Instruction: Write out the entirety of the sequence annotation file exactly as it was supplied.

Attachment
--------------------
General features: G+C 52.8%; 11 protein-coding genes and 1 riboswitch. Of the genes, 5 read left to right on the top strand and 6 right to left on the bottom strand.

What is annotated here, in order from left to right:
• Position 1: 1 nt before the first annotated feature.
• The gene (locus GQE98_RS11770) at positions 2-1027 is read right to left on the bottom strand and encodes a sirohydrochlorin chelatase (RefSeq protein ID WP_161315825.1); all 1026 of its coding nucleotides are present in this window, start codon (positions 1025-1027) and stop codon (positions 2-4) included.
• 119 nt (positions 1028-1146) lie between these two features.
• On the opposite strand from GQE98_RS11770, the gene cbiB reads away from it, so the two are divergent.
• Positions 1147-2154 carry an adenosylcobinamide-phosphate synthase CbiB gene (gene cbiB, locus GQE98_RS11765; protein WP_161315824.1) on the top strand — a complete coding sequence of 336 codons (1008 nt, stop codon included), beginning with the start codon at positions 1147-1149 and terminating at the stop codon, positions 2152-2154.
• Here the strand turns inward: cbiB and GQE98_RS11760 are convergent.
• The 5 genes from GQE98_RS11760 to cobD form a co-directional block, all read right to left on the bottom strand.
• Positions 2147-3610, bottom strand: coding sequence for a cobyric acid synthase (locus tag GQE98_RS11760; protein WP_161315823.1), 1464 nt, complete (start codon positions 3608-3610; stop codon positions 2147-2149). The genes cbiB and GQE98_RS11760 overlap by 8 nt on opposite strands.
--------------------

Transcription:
General features: G+C 52.8%; 11 protein-coding genes and 1 riboswitch. Of the genes, 5 read left to right on the top strand and 6 right to left on the bottom strand.

What is annotated here, in order from left to right:
• Position 1: 1 nt before the first annotated feature.
• The gene (locus GQE98_RS11770) at positions 2-1027 is read right to left on the bottom strand and encodes a sirohydrochlorin chelatase (RefSeq protein ID WP_161315825.1); all 1026 of its coding nucleotides are present in this window, start codon (positions 1025-1027) and stop codon (positions 2-4) included.
• 119 nt (positions 1028-1146) lie between these two features.
• On the opposite strand from GQE98_RS11770, the gene cbiB reads away from it, so the two are divergent.
• Positions 1147-2154 carry an adenosylcobinamide-phosphate synthase CbiB gene (gene cbiB, locus GQE98_RS11765; protein WP_161315824.1) on the top strand — a complete coding sequence of 336 codons (1008 nt, stop codon included), beginning with the start codon at positions 1147-1149 and terminating at the stop codon, positions 2152-2154.
• Here the strand turns inward: cbiB and GQE98_RS11760 are convergent.
• The 5 genes from GQE98_RS11760 to cobD form a co-directional block, all read right to left on the bottom strand.
• Positions 2147-3610, bottom strand: coding sequence for a cobyric acid synthase (locus tag GQE98_RS11760; protein WP_161315823.1), 1464 nt, complete (start codon positions 3608-3610; stop codon positions 2147-2149). The genes cbiB and GQE98_RS11760 overlap by 8 nt on opposite strands.